Double Olympic champion judoka Teddy Riner has joked that triple gold medallist Tadahiro Nomura “will hear from me” if he levels the Japanese star’s record at Tokyo 2020.
Frenchman Riner is preparing to appear at a fourth Olympic Games, having won bronze at Beijing 2008 and gold at both London 2012 and Rio 2016 in the +100kg category.
Nomura became the first person to win three Olympic gold medals in judo when he won the -60kg event at Athens 2004, having already taken his place at the top of the podium at Atlanta 1996 and Sydney 2000.
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He remains the only judoka to achieve the feat, and Riner revealed to that the pair have discussed the record “a lot”. “He can’t stop making fun of me,” the Frenchman said.
Riner admitted that his thoughts ahead of the Games have been dominated by thoughts of drawing level with Nomura, but he cautioned against getting ahead of himself ahead of the Games.
“I have to be careful,” he said. “The record is not the priority. I want to win the gold medal.
“If I got it, then I will take the time to see him and tell him that I know how much it means. But first, I need to do it for myself and go as far as I can to be able to do that.”
Riner added: “I don't want to put the cart before the horse but if I win it, he will hear from me (laughs).
“There is no other choice. We know how difficult it is to do something like that. Making the Olympics once is already so hard...If I win it, then I'm going to enjoy it!”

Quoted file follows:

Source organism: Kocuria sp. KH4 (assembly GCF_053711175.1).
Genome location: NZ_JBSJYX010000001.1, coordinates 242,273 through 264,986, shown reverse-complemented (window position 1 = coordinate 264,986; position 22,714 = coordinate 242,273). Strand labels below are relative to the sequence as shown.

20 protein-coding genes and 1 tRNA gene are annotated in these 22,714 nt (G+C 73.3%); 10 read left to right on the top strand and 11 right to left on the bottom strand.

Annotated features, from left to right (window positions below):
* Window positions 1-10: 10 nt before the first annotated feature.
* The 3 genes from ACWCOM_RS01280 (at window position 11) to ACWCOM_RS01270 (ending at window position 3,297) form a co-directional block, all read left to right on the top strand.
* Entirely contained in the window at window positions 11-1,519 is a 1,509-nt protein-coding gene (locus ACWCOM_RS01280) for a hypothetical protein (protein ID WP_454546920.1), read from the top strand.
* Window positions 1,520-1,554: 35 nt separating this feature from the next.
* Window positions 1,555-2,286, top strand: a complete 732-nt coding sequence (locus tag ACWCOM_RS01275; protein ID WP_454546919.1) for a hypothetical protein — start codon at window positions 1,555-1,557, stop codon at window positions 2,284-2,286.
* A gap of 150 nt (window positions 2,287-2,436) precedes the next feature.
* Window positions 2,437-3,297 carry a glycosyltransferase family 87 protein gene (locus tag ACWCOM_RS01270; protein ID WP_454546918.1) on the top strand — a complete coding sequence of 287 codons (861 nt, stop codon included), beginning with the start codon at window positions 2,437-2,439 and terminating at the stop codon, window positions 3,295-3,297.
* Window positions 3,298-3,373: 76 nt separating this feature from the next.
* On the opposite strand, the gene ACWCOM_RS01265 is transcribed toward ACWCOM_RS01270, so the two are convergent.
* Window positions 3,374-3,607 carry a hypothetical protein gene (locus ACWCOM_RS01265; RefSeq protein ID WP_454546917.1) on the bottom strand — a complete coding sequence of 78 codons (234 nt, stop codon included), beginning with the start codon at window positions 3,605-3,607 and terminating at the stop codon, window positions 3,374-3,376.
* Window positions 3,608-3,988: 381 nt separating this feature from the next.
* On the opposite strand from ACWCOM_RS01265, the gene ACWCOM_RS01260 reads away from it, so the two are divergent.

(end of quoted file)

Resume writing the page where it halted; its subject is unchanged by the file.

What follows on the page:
Should Riner claim a third successive Olympic gold medal then his achievement will be made even more special by the location of the Games.
Japan is the birthplace of judo and Riner says competing in the country is “incredible for every judoka”. The Frenchman won a gold medal at the 2010 World Championships in Tokyo, and the city has become a home away from home for him.
“It is special. It is where our sport started, there is a history,” he said.
“Any judoka or athlete who does a sport with a history in the country hosting the Olympic Games wants to succeed, create his own history, and leave a legacy.
“The first time I won a world championship title in Tokyo, I was thrilled. In Japan, in front of such a crowd, a knowledgeable public, it's great.
“Winning in Tokyo during this challenging period will have a double impact. It is a moment of pride as a judoka and athlete because I think many of us appreciate Tokyo.
“Personally, I love this city. This is where I spent a lot of time during training camps.”
Riner is the only judoka in the +100kg category to have appeared at every Olympics since Beijing 2008 and the 32-year-old believes his passion for the sport helps give him the energy to continue to compete at the highest level.
“I'm not the grandpa of the team,” he insisted. “You know, when you love your sport and want to achieve great things, you don't care about age. You just do what you love.
“That's how I see sport. Since Rio 2016, I have set new challenges. I have talked a lot about it, winning a third Olympic gold medal means a lot to me.
“We are a few days away from seeing it, now I have to give it my best and finish strong to do what is necessary on July 30.”
And, Riner says that his longevity on the mat can help in his quest for that third gold medal. “Experience is helping a lot during important moments,” he said.
“What I have learnt from the previous Olympics is going to help me but experience alone is not enough, I will have to fight hard.”
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